THE FORUM: THE COURT of public opinion.
The case: Ralph Nader v. Michael Dukakis.
The charge: Reckless verbal conduct. Deportment unbecoming a former Massachusetts governor. Possible incitement to violence.
It all started on election night when David Broder, the Washington Post columnist, called Dukakis to discuss the emerging results. At that point the exit polls made it seem as though Nader's vote might help give Republican George W. Bush a win in some of the so-called Dukakis 10 - the states the former governor carried in his ill-fated 1988 campaign.
Dukakis told Broder that if Nader ''keeps Gore from winning them, I'll strangle the guy with my bare hands.'' (Where, you might ask, was that ire back in 1988, when CNN's Bernie Shaw posed his famous question about Kitty?)
The idea of being strangled by Dukakis didn't sit so very well with the Green Party champion, who penned a starchy note to his onetime comrade-in-causes, demanding an apology.
''It is reckless, it is out of control, it is uncalled for, and it demeans the dignity of the former governor,'' says Nader.
An unrepentant Dukakis fired back an equally shirty letter. ''I said, not only was I not going to apologize; if he followed through with his plan to run Green Party candidates in 2002 and thereby virtually guarantee another Republican Congress, anger would be too mild a word to describe my emotions.''
Self-indulgent digression: As a onetime target of Dukakis's wrath, I know just how unbridled it can be. In 1987, after I wrote an article for the Boston Phoenix saying his campaign was brain dead, Dukakis approached me at an Iowa airport.
''I'm brain dead?'' he said, his voice rising an ominous eighth of an octave. ''You're brain dead.'' Takes one to know one, I wanted to retort, but who could collect his (half)wits after such a brutal broadside?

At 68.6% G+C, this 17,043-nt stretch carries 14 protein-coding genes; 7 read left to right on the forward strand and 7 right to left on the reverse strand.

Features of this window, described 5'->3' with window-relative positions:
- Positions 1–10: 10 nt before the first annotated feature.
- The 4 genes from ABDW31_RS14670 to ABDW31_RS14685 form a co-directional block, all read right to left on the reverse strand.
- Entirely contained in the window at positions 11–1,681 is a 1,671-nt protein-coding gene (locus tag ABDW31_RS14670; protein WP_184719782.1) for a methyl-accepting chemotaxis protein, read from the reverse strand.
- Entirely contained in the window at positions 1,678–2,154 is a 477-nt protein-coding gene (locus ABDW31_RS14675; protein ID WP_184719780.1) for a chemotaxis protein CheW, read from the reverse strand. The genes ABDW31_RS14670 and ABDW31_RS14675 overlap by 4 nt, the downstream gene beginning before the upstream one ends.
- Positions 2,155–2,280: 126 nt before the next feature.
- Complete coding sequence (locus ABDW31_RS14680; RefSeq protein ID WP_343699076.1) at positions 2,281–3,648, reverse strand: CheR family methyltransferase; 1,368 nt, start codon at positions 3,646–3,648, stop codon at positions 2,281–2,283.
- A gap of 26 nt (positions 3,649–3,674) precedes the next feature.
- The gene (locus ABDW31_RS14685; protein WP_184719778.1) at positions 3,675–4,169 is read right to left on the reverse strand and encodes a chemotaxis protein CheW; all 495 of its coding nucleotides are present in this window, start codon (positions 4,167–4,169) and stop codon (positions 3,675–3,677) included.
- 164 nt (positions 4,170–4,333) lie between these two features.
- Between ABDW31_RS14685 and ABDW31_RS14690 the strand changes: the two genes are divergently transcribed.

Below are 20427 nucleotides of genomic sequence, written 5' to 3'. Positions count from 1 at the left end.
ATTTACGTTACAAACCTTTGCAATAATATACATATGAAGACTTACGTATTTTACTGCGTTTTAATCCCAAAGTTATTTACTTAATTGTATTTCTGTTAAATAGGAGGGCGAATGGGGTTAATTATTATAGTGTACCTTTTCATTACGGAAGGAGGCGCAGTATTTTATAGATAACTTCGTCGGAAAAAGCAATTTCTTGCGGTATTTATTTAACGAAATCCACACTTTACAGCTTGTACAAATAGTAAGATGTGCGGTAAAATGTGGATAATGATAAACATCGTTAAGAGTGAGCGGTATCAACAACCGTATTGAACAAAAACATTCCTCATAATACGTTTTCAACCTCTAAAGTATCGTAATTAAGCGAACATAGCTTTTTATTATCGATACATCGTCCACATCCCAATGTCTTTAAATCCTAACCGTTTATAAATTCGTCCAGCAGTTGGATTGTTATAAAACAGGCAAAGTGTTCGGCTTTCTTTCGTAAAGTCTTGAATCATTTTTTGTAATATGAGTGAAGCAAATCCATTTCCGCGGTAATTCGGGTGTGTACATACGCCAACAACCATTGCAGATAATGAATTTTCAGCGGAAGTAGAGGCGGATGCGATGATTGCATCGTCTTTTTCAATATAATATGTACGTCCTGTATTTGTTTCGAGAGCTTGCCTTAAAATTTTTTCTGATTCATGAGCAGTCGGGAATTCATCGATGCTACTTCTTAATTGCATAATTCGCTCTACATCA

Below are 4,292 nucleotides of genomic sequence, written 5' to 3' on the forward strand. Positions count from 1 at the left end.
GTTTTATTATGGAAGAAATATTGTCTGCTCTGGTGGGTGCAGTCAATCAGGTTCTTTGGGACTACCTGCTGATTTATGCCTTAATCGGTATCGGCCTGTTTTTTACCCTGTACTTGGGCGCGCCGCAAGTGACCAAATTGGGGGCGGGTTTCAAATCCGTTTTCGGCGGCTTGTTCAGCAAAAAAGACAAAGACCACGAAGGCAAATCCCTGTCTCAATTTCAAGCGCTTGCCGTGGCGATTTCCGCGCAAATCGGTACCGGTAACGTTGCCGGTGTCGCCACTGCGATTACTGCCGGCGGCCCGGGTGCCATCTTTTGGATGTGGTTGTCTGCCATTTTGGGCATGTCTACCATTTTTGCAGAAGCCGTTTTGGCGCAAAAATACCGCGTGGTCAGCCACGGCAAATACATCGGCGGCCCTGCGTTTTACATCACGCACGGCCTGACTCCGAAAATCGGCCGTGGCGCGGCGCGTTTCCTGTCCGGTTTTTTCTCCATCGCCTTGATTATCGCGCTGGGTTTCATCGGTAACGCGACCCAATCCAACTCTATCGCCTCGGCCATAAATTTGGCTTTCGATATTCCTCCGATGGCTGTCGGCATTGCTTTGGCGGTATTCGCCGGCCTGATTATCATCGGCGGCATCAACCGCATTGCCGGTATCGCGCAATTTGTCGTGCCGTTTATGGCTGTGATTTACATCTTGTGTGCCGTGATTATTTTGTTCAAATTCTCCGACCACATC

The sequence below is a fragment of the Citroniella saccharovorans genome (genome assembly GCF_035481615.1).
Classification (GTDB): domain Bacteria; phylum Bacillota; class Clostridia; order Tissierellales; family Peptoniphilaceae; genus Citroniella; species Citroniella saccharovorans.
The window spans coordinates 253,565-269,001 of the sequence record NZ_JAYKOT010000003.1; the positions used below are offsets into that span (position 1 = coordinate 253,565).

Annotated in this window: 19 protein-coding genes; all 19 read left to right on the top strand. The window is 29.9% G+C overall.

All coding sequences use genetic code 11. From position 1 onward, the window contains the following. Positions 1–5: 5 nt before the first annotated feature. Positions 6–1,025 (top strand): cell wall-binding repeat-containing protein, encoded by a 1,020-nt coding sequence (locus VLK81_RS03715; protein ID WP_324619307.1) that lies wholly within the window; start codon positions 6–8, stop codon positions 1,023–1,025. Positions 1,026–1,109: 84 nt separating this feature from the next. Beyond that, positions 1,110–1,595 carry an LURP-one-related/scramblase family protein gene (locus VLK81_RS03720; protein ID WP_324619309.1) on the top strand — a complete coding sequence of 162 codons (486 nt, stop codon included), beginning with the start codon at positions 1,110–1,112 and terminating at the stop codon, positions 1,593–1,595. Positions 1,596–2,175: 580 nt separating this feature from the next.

The defendant: ''I think he is taking himself too seriously,'' Dukakis said. ''I was trying to be funny. You have to have a sense of humor in this business.''
The plaintiff: ''I have done Saturday Night Live four times,'' Nader says. ''Who says I don't have a sense of humor? But if he thinks that is a sense of humor ...''
Instructions to the jury: As an evidentiary matter, in the post-Dana Carvey-era, hosting SNL needn't be taken as dispositive proof of a funny bone. Meanwhile, those who covered Dukakis for years can attest that he, too, can lay some claim to a sense of humor. The issue was in doubt for several decades, but proof came on Tuesday, Oct. 3, 1989.
Mick Jagger had stopped by to chat with Dukakis. When they met the press later, Dukakis said: ''He asked me if I like his stuff. I said, `It's only rock 'n' roll, but I like it.'''
The press corps broke into loud guffaws. The strange sound seemed to baffle the Duke, but he recovered quickly - and promptly repeated the line. Twice. There was some question about whether Dukakis knew why it was funny - the suspicion was that the quip was staff-written - but there can be no doubt he soon recognized that it did indeed have comedic properties.
Dukakis's closing statement: ''Needless to say, I do not intend to do physical harm to Brother Nader.''
Nader's summation: ''That is not the issue. The issue is he said it, and it coarsened the dialogue and demeaned him. I am trying to teach him some manners.'' (And not just to Dukakis, but to a more stubborn student still: Hillary Clinton. Nader says his office has called her 16 times asking for an apology because she chimed in ''that's not a bad idea'' when, on election night, a Clinton friend suggested killing Nader.)
One judge's split verdict: Get a grip, guys, and not on each other's throats. Governor, the real reason Gore lost is that he ran the worst race since ... ahem, let's rephrase that: The real reason is that he was the political personification of pathetic. And without the normal nonvoters Nader brought out, the Democrats would never have battled back to a 50-50 Senate split.
But Ralph, even mild-mannered men like Dukakis occasionally use colorful language. It's hardly the modern equivalent of Henry II asking ''Who will free me from this turbulent priest?'' and thereby inciting the murder of Thomas a Becket, archbishop of Canterbury. It's figurative speech, and we recognize it as that. Funny or not, there's no public penance required.
© Copyright 2001 Globe Newspaper Company